Everyday Cheapskate: The Secret to Staying Out of the Red and in the Black
When I am not writing about personal finance and consumer debt, I knit. Something about the gentle rhythm of yarn and needle calms my spirit and unwinds my brain.
I have managed to finish a few projects, not because I'm a great knitter but because I can "tink" almost as well as I knit (knit spelled backward is the process of undoing your stitches to fix a mistake).
Because all knitters make mistakes, tinking is a required skill for those who take the craft seriously. It doesn't take too many oversized sweaters or undersized hats to figure out that the smallest error at the beginning of a project can produce disastrous results if not found and corrected.
JUST TWO OPTIONS
Money is a lot like knitting. By some miracle, all knitting consists of just two stitches: knit and purl. Likewise, with money you have two options: spend or save. And who among us can say they have never made a financial error? We all make mistakes, but the secret to staying out of the red is correcting the little mistakes before they lead to disastrous results.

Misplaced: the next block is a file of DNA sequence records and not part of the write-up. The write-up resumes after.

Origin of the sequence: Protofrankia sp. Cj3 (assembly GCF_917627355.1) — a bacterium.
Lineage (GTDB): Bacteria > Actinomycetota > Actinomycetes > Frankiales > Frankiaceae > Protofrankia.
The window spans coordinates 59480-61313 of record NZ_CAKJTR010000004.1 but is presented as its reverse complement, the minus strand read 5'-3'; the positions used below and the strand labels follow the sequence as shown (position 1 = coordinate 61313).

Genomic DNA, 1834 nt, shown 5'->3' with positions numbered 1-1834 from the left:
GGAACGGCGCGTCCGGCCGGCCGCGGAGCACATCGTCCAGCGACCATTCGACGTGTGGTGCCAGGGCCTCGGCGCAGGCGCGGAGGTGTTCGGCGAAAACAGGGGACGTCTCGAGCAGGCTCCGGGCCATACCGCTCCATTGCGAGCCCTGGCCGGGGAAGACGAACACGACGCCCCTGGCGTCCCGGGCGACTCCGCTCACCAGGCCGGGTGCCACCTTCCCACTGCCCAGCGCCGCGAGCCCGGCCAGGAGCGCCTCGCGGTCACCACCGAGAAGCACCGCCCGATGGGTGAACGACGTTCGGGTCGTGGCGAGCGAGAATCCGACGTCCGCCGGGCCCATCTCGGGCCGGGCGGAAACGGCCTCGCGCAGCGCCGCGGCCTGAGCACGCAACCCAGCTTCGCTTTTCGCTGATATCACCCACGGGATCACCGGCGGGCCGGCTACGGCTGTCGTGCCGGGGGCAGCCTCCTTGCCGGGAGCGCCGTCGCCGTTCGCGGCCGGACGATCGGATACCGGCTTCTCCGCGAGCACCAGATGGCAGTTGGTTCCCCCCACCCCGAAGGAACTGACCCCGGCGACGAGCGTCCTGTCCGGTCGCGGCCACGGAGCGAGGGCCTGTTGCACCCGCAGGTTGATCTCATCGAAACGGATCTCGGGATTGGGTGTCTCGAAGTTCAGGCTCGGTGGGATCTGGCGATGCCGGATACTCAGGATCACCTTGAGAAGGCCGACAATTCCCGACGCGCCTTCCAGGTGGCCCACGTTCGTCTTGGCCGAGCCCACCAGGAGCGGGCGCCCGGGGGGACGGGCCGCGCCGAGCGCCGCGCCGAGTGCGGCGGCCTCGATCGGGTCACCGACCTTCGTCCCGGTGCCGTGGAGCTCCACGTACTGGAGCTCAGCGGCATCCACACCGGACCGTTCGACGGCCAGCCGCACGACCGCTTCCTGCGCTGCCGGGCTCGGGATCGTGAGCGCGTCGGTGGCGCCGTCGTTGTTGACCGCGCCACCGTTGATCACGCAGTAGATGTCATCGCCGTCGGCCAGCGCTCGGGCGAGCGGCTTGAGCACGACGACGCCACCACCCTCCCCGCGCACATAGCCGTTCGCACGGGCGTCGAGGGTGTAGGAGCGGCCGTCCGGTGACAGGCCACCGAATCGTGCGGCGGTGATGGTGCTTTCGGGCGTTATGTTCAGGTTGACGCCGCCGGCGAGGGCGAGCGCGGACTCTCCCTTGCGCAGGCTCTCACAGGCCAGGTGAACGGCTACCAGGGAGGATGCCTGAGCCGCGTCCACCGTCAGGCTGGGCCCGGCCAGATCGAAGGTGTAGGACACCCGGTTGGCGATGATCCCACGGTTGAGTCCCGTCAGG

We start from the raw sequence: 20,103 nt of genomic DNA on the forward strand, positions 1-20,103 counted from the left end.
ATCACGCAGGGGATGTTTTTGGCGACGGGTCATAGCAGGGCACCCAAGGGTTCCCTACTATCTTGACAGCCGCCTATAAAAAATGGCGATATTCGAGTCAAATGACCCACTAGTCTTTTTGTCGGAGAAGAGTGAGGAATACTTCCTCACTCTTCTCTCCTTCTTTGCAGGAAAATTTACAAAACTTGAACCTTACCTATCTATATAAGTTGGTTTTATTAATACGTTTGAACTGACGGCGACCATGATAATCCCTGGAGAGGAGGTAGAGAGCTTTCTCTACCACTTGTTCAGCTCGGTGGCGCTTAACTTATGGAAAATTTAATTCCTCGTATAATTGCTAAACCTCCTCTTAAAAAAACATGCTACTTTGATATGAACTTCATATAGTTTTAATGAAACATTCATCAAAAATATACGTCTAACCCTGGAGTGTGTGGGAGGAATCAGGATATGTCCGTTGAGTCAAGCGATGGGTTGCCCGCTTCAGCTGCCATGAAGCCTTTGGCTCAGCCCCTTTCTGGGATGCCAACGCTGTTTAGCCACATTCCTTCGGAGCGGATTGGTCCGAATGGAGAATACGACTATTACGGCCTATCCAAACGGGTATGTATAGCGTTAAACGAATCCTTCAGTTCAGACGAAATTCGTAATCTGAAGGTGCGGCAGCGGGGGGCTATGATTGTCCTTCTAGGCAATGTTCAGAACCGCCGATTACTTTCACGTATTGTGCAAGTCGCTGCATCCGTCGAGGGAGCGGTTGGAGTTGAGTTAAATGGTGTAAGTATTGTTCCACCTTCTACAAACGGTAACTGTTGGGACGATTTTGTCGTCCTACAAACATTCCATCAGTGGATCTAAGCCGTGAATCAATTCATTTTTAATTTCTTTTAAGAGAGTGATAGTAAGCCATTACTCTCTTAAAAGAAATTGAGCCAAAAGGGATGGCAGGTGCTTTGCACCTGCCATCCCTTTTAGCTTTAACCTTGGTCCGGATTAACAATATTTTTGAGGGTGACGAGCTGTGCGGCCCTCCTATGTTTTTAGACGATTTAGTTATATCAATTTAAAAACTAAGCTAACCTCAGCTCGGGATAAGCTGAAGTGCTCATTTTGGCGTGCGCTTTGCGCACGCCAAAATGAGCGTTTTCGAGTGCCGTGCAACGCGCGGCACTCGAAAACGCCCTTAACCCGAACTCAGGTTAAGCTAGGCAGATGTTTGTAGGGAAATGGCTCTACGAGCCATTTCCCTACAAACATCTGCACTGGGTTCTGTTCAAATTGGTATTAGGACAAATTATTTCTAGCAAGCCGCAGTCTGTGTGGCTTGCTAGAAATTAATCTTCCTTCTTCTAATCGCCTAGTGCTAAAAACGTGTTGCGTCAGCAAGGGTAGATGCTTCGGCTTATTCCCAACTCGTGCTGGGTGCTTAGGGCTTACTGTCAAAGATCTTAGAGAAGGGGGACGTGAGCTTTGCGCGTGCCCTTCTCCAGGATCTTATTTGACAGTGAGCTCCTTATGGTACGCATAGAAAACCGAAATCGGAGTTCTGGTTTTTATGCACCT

In both money management and knitting, the more you practice, the fewer mistakes you'll make. And the more success you'll enjoy.
If you've ever found yourself in the red, it is likely that you didn't land in that position overnight. Rather, it was a series of small, uncorrected mistakes that over time escalated to the crimson condition.
ONE SMALL MISTAKE
As a college freshman, I made the mistake of thinking I could get away with spending money before I actually had it. The first time I dared to write a check for more money than I had in my account, I was nervous. But I figured with any luck, my next paycheck would get to the bank before the one I was about to write. It's a chance I was willing to take.
Actually, my little plan worked perfectly. My paycheck did get there first, and no one was the wiser. So, I pulled that stunt again and again. I got caught from time to time but cleverly concluded I wasn't really overdrawn; I was just underdeposited!